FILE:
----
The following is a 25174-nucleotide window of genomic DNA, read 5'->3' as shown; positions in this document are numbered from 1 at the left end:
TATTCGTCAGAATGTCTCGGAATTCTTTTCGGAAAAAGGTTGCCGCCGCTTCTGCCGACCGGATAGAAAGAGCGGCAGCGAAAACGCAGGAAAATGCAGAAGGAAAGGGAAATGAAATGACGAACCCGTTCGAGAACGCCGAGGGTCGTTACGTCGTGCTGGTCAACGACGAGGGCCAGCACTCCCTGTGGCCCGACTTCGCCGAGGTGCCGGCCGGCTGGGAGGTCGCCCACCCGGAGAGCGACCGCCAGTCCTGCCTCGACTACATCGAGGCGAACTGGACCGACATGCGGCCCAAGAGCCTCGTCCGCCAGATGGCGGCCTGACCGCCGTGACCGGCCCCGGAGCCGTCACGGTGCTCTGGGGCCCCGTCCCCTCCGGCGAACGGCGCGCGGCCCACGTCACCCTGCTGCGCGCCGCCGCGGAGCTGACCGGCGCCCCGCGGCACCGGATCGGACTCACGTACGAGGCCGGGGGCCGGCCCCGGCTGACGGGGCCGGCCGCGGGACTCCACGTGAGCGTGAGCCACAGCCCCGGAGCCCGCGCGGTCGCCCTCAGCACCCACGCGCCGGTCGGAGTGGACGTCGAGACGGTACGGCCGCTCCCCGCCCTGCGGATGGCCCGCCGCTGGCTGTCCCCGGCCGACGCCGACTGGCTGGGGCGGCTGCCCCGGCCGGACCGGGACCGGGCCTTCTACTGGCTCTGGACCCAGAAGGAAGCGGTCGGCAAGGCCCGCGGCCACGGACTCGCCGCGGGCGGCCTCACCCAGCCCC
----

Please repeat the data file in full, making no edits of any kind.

The following is a 25174-nucleotide window of genomic DNA, read 5'->3' as shown; positions in this document are numbered from 1 at the left end:
TATTCGTCAGAATGTCTCGGAATTCTTTTCGGAAAAAGGTTGCCGCCGCTTCTGCCGACCGGATAGAAAGAGCGGCAGCGAAAACGCAGGAAAATGCAGAAGGAAAGGGAAATGAAATGACGAACCCGTTCGAGAACGCCGAGGGTCGTTACGTCGTGCTGGTCAACGACGAGGGCCAGCACTCCCTGTGGCCCGACTTCGCCGAGGTGCCGGCCGGCTGGGAGGTCGCCCACCCGGAGAGCGACCGCCAGTCCTGCCTCGACTACATCGAGGCGAACTGGACCGACATGCGGCCCAAGAGCCTCGTCCGCCAGATGGCGGCCTGACCGCCGTGACCGGCCCCGGAGCCGTCACGGTGCTCTGGGGCCCCGTCCCCTCCGGCGAACGGCGCGCGGCCCACGTCACCCTGCTGCGCGCCGCCGCGGAGCTGACCGGCGCCCCGCGGCACCGGATCGGACTCACGTACGAGGCCGGGGGCCGGCCCCGGCTGACGGGGCCGGCCGCGGGACTCCACGTGAGCGTGAGCCACAGCCCCGGAGCCCGCGCGGTCGCCCTCAGCACCCACGCGCCGGTCGGAGTGGACGTCGAGACGGTACGGCCGCTCCCCGCCCTGCGGATGGCCCGCCGCTGGCTGTCCCCGGCCGACGCCGACTGGCTGGGGCGGCTGCCCCGGCCGGACCGGGACCGGGCCTTCTACTGGCTCTGGACCCAGAAGGAAGCGGTCGGCAAGGCCCGCGGCCACGGACTCGCCGCGGGCGGCCTCACCCAGCCCC